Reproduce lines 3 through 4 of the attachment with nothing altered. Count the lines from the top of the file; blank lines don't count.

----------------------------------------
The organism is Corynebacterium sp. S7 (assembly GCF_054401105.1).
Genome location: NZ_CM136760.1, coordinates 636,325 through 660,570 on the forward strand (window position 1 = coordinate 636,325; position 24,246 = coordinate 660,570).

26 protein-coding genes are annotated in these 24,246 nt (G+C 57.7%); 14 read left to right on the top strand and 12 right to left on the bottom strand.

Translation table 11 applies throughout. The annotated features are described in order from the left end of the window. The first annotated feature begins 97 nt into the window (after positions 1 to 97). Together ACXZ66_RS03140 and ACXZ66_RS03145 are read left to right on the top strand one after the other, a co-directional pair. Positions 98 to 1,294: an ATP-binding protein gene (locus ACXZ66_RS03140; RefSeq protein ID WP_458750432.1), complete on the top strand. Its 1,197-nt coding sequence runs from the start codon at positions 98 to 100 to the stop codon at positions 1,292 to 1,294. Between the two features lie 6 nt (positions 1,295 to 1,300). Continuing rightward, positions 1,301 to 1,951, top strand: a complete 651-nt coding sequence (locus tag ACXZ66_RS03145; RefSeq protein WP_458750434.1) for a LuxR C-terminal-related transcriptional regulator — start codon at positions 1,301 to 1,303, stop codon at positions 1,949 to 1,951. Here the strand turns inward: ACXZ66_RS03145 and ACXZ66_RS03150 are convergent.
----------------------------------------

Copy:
26 protein-coding genes are annotated in these 24,246 nt (G+C 57.7%); 14 read left to right on the top strand and 12 right to left on the bottom strand.

Translation table 11 applies throughout. The annotated features are described in order from the left end of the window. The first annotated feature begins 97 nt into the window (after positions 1 to 97). Together ACXZ66_RS03140 and ACXZ66_RS03145 are read left to right on the top strand one after the other, a co-directional pair. Positions 98 to 1,294: an ATP-binding protein gene (locus ACXZ66_RS03140; RefSeq protein ID WP_458750432.1), complete on the top strand. Its 1,197-nt coding sequence runs from the start codon at positions 98 to 100 to the stop codon at positions 1,292 to 1,294. Between the two features lie 6 nt (positions 1,295 to 1,300). Continuing rightward, positions 1,301 to 1,951, top strand: a complete 651-nt coding sequence (locus tag ACXZ66_RS03145; RefSeq protein WP_458750434.1) for a LuxR C-terminal-related transcriptional regulator — start codon at positions 1,301 to 1,303, stop codon at positions 1,949 to 1,951. Here the strand turns inward: ACXZ66_RS03145 and ACXZ66_RS03150 are convergent.